Friday morning, I have surgery to get my line put in. It is officially called a Mahurkar catheter (and, yeah, I'm cheating off the sheet again. I can't even pronounce it, let alone spell it). This is what it looks like:




The long white part goes into a vein in my neck, and the two little tubes stick out. A machine will suck my blood out of one little tube, filter out the stem cells, and return the blood to my body through the other little tube. When I'm done with the harvest, the nurses can just pull it right out of me. So they say.

Anyhoo. All of my test results were fine. They tested me for every possible virus there is. My West Nile results are still pending, so everybody keep your fingers crossed.

My M-spike is up a tiny bit (2.4), and I freaked out a little bit, but Dr. H said she wasn't worried. She expects the numbers to eventually start going down again once I start back on the drugs. Anyway, she said the goal of the harvest is 9 million cells.

"Spit them out so you can go home," she said.

That's what I'll do.

Tuesday, November 13, 2007

Multi-cultural

Mayo offers some of the best medical care in the world, so people come here from everywhere. WCK's been seeing some new and unusual sights. Today, while walking in the skyway, we passed a woman who was wearing a flowing black burka. Her entire body was covered except for her eyes. WCK stared up in wonder.

"Look, Mommy!" she exclaimed. "DARTH VADER!"

Monday, November 12, 2007

Mayo! May-hay-hay-o!

Daylight come and me wan go home!

Actually, daylight came and I reported for my tests. The first was a blood draw -- the Mother of All Blood Draws. The lab tech took (dramatic pause) TWENTY-THREE VIALS OF BLOOD OUT OF MY ARM.

Yes. Twenty-three. I'm not making this up.

Even the tech seemed a little shocked, although he did tell me that his record was 28 vials. Part of me secretly wished I could have broken the record. Maybe next time.

After that, I staggered over to the Gonda Building for my bone-marrow biopsy. This sounds like a really scary procedure, and, depending on who does it to you, it really can be. The way they do it at Mayo is great, though. I was completely sedated with very pleasant drugs, so I didn't feel a thing. They gave me cookies and a Diet Coke afterward. The actual procedure took less than 15 minutes. I have a giant band-aid, and my hip's a little sore, but it wasn't that bad.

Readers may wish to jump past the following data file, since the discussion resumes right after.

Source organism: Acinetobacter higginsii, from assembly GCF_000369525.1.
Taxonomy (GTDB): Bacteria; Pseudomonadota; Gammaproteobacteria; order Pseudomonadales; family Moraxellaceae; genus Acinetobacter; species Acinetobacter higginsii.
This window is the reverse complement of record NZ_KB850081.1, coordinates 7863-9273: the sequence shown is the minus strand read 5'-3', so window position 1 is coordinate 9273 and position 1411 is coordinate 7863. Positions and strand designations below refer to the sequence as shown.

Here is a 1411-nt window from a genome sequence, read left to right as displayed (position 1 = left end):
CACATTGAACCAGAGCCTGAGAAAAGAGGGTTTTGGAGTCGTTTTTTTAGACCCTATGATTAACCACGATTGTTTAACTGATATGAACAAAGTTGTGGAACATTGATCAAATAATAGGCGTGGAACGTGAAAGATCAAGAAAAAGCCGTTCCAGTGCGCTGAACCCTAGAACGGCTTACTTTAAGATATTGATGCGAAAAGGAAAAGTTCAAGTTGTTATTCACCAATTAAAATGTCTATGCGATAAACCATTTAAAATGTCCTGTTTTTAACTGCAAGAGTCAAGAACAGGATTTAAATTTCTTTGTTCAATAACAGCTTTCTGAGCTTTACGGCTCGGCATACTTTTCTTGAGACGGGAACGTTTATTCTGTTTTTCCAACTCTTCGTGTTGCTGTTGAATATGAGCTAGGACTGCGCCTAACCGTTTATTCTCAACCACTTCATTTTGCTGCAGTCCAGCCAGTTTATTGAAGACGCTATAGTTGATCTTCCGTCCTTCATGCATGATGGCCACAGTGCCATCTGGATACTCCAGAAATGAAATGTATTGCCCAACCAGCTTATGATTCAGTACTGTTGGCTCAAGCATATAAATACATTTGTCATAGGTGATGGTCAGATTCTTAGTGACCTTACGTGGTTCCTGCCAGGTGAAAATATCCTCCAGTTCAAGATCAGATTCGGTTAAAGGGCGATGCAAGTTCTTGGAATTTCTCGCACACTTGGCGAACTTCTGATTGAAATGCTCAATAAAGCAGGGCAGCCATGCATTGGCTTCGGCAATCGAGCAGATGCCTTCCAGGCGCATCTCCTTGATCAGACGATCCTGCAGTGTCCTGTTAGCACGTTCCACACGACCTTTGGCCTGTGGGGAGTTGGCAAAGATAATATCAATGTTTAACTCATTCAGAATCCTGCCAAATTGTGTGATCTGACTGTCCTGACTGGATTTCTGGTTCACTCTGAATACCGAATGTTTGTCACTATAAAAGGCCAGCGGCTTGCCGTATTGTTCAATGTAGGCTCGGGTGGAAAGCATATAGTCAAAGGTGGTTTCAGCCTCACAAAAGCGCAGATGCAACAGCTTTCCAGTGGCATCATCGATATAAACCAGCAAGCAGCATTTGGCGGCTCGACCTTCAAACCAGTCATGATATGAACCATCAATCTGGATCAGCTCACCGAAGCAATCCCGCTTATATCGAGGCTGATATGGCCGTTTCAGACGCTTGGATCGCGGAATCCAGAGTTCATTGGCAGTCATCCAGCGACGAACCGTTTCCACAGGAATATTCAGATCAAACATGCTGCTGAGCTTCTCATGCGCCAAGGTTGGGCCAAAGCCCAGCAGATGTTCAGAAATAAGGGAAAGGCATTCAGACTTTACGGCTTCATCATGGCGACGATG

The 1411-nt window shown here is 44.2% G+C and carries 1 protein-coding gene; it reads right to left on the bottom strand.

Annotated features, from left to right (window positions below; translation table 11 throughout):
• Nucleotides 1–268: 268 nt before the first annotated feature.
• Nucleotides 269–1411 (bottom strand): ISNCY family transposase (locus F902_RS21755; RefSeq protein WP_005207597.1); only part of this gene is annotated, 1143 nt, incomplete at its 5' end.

Next, I had x-rays of every bone in my body, which is always a really long, boring test. At least I got to wear the little foam slippers with happy faces on them.

In the afternoon, Jay and I met with a nurse who works in the stem-cell collection department. Her first task was to look at the veins in my arms to see if the cells could be harvested via my arms instead of through a central line, which has to be implanted surgically. I didn't even know the arm thing was a possibility, so I got a little bit hopeful, even though the techs at the KC Cancer Center complain endlessly about my teeny, hidden veins. Sure enough, the nurse took one look at my arms and said, "Yeah, you're gonna need a line." Dang. Couldn't she tell that these powerful veins can spit out 23 vials of blood? Anyway, the line will be put in by a surgeon, probably on Friday. It sounds like I'll get the same kind of drugs I got for the biopsy, though. Yay, drugs!

Then we got a tour of the area where the harvest will take place. I'll be confined to a hospital-type bed and hooked up to a machine for five hours a day, usually 7 a.m. to noon. I won't be able to get up at all. "Let us know if you have to go to the bathroom," said the nurse, "and we'll bring a commode to you." Oh, good. They do have free snacks, though.

My last test of the day was an EKG. Very fast and easy.

Tomorrow is a day off: I have NOTHING except Pee Pod Dropoff. Wednesday is a bunch of meetings/consultations with the transplant nurses, Dr. H, and the surgeon who will implant my line. After that, I start injections to stimulate the stem cells. If all goes well, collection starts on Monday.

What am I going to do with my day off? I'm not sure. I've already been to Barnes and Noble twice.

Sunday, November 11, 2007

Rah, Rah, Rochester*

* That's seriously the town motto. I'm not making this up.

We got here last night all in one piece. It was a pretty uneventful trip, which means that nobody threw up in the car. Hurrah! We were able to stop in Iowa to see my sister and World's Cutest Neice for a couple hours. WCK loves the new "partment", most likely because it is completely un-babyproofed: Nothing but uncovered electrical outlets and butcher knives in low drawers as far as the eye can see. It's a toddler paradise, really.

When Jay and I visited Rochester in the past, we never really ventured out. Mostly we'd just hang out in the Gonda Building and read, so we don't really know the town. Today we managed to locate a church and a grocery store, so we're making a little progress.

Tomorrow I report at 8 a.m. for my tests, but I don't know exactly what they're going to do. I admit this is a very boring update, but I guess when it comes to medical adventures, boring is good.